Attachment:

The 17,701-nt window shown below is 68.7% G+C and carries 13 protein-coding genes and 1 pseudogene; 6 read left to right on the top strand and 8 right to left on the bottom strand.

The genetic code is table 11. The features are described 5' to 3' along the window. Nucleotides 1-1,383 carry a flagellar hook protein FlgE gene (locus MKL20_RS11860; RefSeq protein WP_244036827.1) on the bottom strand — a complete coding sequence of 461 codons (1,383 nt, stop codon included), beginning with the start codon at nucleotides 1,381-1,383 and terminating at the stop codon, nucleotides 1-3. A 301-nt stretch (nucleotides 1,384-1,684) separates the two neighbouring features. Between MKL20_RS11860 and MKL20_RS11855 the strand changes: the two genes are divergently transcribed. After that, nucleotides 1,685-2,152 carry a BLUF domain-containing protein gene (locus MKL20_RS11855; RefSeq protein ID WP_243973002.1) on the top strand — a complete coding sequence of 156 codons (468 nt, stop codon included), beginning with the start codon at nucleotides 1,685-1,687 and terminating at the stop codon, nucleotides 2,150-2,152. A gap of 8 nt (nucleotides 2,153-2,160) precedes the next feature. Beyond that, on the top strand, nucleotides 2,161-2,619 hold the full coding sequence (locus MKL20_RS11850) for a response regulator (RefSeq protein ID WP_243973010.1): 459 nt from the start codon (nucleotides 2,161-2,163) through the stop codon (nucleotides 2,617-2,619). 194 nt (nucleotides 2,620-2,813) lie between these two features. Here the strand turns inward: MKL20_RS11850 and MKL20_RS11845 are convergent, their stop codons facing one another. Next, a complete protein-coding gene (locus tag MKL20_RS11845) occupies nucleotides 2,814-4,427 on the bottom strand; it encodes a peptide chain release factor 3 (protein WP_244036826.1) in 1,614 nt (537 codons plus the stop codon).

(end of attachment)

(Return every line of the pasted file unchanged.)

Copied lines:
The 17,701-nt window shown below is 68.7% G+C and carries 13 protein-coding genes and 1 pseudogene; 6 read left to right on the top strand and 8 right to left on the bottom strand.

The genetic code is table 11. The features are described 5' to 3' along the window. Nucleotides 1-1,383 carry a flagellar hook protein FlgE gene (locus MKL20_RS11860; RefSeq protein WP_244036827.1) on the bottom strand — a complete coding sequence of 461 codons (1,383 nt, stop codon included), beginning with the start codon at nucleotides 1,381-1,383 and terminating at the stop codon, nucleotides 1-3. A 301-nt stretch (nucleotides 1,384-1,684) separates the two neighbouring features. Between MKL20_RS11860 and MKL20_RS11855 the strand changes: the two genes are divergently transcribed. After that, nucleotides 1,685-2,152 carry a BLUF domain-containing protein gene (locus MKL20_RS11855; RefSeq protein ID WP_243973002.1) on the top strand — a complete coding sequence of 156 codons (468 nt, stop codon included), beginning with the start codon at nucleotides 1,685-1,687 and terminating at the stop codon, nucleotides 2,150-2,152. A gap of 8 nt (nucleotides 2,153-2,160) precedes the next feature. Beyond that, on the top strand, nucleotides 2,161-2,619 hold the full coding sequence (locus MKL20_RS11850) for a response regulator (RefSeq protein ID WP_243973010.1): 459 nt from the start codon (nucleotides 2,161-2,163) through the stop codon (nucleotides 2,617-2,619). 194 nt (nucleotides 2,620-2,813) lie between these two features. Here the strand turns inward: MKL20_RS11850 and MKL20_RS11845 are convergent, their stop codons facing one another. Next, a complete protein-coding gene (locus tag MKL20_RS11845) occupies nucleotides 2,814-4,427 on the bottom strand; it encodes a peptide chain release factor 3 (protein WP_244036826.1) in 1,614 nt (537 codons plus the stop codon).